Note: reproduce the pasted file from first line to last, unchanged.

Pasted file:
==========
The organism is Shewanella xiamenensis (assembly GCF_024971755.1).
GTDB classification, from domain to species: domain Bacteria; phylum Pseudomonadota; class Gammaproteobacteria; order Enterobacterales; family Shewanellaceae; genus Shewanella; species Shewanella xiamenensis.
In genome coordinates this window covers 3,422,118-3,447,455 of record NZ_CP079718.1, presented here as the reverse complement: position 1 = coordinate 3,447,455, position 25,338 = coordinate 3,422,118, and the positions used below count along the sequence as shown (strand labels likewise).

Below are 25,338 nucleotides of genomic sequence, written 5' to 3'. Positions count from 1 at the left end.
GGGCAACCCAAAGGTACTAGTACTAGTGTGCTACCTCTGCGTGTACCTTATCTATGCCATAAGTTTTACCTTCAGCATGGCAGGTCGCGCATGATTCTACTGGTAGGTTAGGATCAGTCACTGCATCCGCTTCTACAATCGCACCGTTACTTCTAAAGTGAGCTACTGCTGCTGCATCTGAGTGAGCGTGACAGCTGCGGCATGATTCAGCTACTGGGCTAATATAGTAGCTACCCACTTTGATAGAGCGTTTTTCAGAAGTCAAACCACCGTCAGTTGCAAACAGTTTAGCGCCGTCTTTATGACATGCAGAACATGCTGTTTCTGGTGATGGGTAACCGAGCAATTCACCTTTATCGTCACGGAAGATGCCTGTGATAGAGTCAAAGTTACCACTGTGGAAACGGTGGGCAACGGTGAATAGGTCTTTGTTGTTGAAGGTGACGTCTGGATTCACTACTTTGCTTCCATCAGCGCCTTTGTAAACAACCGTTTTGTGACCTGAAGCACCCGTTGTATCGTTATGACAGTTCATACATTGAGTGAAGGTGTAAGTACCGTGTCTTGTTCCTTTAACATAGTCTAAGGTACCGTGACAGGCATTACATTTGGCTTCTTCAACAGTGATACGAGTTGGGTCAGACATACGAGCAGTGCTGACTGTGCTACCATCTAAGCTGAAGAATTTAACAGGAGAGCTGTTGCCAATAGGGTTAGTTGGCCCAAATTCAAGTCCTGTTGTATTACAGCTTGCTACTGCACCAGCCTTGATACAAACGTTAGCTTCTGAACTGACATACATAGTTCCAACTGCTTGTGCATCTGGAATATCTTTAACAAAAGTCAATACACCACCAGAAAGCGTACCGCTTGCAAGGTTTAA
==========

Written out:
The organism is Shewanella xiamenensis (assembly GCF_024971755.1).
GTDB classification, from domain to species: domain Bacteria; phylum Pseudomonadota; class Gammaproteobacteria; order Enterobacterales; family Shewanellaceae; genus Shewanella; species Shewanella xiamenensis.
In genome coordinates this window covers 3,422,118-3,447,455 of record NZ_CP079718.1, presented here as the reverse complement: position 1 = coordinate 3,447,455, position 25,338 = coordinate 3,422,118, and the positions used below count along the sequence as shown (strand labels likewise).

Below are 25,338 nucleotides of genomic sequence, written 5' to 3'. Positions count from 1 at the left end.
GGGCAACCCAAAGGTACTAGTACTAGTGTGCTACCTCTGCGTGTACCTTATCTATGCCATAAGTTTTACCTTCAGCATGGCAGGTCGCGCATGATTCTACTGGTAGGTTAGGATCAGTCACTGCATCCGCTTCTACAATCGCACCGTTACTTCTAAAGTGAGCTACTGCTGCTGCATCTGAGTGAGCGTGACAGCTGCGGCATGATTCAGCTACTGGGCTAATATAGTAGCTACCCACTTTGATAGAGCGTTTTTCAGAAGTCAAACCACCGTCAGTTGCAAACAGTTTAGCGCCGTCTTTATGACATGCAGAACATGCTGTTTCTGGTGATGGGTAACCGAGCAATTCACCTTTATCGTCACGGAAGATGCCTGTGATAGAGTCAAAGTTACCACTGTGGAAACGGTGGGCAACGGTGAATAGGTCTTTGTTGTTGAAGGTGACGTCTGGATTCACTACTTTGCTTCCATCAGCGCCTTTGTAAACAACCGTTTTGTGACCTGAAGCACCCGTTGTATCGTTATGACAGTTCATACATTGAGTGAAGGTGTAAGTACCGTGTCTTGTTCCTTTAACATAGTCTAAGGTACCGTGACAGGCATTACATTTGGCTTCTTCAACAGTGATACGAGTTGGGTCAGACATACGAGCAGTGCTGACTGTGCTACCATCTAAGCTGAAGAATTTAACAGGAGAGCTGTTGCCAATAGGGTTAGTTGGCCCAAATTCAAGTCCTGTTGTATTACAGCTTGCTACTGCACCAGCCTTGATACAAACGTTAGCTTCTGAACTGACATACATAGTTCCAACTGCTTGTGCATCTGGAATATCTTTAACAAAAGTCAATACACCACCAGAAAGCGTACCGCTTGCAAGGTTTAA